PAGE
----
Friday, September 12, 2008

Bare Knuckles

Both the Post and the Times have stories up about the Obama campaign's newfound aggressiveness. Time will tell whether they're really willing to take the gloves off, but in politics, there's no such thing as being above it all. You're either hitting back and aggressively denying your opponent's claims or you're passively allowing them to be echoed until they become conventional wisdom. In any case, there are a couple things about the articles that troubled me. First, in the Times there's this:

“We’re sensitive to the fluid dynamics of the campaign, but we have a game plan and a strategy,” said Mr. Obama’s campaign manager, David Plouffe. “We’re familiar with this. And I’m sure between now and Nov. 4 there will be another period of hand-wringing and bed-wetting. It comes with the territory.”

Unfortunately, it's true that a lot of Democrats react this way at the first sign of controversy, but this is not how you should talk about your campaign.

Then later, there's this:

[Obama's] aides said they were looking to the news media to debunk the image of her as a blue-collar reformer, even as they argued that her power to help Mr. McCain was overstated.

The Obama campaign shouldn't be waiting for the shouldn't be waiting for the media to do their job for them. They should be pushing this line at every opportunity. And where the hell is Biden? Obama needs to avoid looking as though he's attacking Palin, but Joe can afford to get his hands dirty. In fact, that's part of why he's on the ticket.

The Washington Post offers this:

Asked why they have not pressed harder on reports that Palin's home town of Wasilla charged victims of sexual assault for their rape-testing kits, Obama spokesman Bill Burton gingerly mentioned it was "something we're looking at."

When journalists as much as tell you they're ready to run with a story, it's time to stop looking into it and start aggressively talking about it.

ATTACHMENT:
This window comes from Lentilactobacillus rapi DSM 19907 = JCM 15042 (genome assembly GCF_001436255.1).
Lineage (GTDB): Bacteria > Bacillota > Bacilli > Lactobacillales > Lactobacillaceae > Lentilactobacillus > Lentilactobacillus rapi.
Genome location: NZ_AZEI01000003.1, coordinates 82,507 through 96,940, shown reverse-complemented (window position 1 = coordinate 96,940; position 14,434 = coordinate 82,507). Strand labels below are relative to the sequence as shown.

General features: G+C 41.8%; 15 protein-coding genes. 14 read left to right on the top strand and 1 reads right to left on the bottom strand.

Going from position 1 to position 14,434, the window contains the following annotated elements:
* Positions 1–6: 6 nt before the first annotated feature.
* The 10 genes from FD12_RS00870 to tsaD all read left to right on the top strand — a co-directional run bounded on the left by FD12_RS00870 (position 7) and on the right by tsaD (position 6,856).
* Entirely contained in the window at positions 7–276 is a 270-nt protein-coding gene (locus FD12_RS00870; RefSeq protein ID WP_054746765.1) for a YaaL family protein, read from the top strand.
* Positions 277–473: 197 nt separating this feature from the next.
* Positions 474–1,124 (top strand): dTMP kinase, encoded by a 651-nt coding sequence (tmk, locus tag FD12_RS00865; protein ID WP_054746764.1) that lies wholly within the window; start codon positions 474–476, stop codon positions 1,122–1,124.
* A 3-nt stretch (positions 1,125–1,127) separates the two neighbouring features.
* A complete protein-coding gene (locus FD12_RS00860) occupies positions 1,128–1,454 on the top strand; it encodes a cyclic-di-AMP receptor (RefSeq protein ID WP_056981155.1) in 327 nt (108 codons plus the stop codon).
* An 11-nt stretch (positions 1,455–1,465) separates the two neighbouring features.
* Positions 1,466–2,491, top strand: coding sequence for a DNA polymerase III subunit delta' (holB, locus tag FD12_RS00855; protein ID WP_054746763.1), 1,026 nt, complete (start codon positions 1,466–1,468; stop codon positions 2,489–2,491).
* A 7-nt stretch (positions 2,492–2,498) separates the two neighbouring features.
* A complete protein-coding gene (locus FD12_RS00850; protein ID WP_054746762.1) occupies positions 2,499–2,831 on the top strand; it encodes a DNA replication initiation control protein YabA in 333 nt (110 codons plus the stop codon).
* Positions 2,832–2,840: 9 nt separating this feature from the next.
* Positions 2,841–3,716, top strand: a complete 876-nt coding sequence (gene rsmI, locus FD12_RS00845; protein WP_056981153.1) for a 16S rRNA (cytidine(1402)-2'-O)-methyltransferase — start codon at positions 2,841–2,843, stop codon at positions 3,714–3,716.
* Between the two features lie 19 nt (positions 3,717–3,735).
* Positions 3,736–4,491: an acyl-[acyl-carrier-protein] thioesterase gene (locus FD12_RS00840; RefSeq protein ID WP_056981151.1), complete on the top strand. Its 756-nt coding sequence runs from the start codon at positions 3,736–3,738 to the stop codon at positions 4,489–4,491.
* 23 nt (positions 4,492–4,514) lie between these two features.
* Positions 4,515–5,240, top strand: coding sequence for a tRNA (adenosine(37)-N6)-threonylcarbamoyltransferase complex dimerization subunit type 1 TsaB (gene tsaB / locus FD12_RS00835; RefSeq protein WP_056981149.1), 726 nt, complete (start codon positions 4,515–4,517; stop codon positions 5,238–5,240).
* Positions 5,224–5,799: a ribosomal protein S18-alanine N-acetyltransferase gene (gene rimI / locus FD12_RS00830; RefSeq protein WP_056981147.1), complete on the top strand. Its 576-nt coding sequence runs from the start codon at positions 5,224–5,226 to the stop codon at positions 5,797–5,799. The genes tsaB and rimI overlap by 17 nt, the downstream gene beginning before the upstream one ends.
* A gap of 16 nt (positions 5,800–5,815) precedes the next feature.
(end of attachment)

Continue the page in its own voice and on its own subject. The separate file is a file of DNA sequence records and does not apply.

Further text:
Look, it's not that hard. Palin represents a hard right shift in the McCain campaign. Everything about her undercuts McCain's claims to being a maverick promoting change, more so than McCain's shifts in policy because her brand extreme conservatism is so iconic. She may well shore up the base, but the majority of Americans would find her views alienating if only they knew about them. Furthermore, McCain's attempts to make her conform to his own carefully cultivated maverick image are transparently phony. This business of earmarks and eBay and the Bridge to Nowhere is all lies. Blandly worded fact checks in the backs of newspapers aren't going to sway voters because most will never see them. If the Obama campaign starts shouting this from the rooftops, it may just find its way to the front page.

If there's anything the Obama campaign can learn from Karl Rove, it's that they need to go after McCain's strengths. Some Democrats may be squeamish about that kind of politics, but there's a way to do it honestly. It certainly helps if your opponents are continuously lying, and McCain and Palin certainly are.

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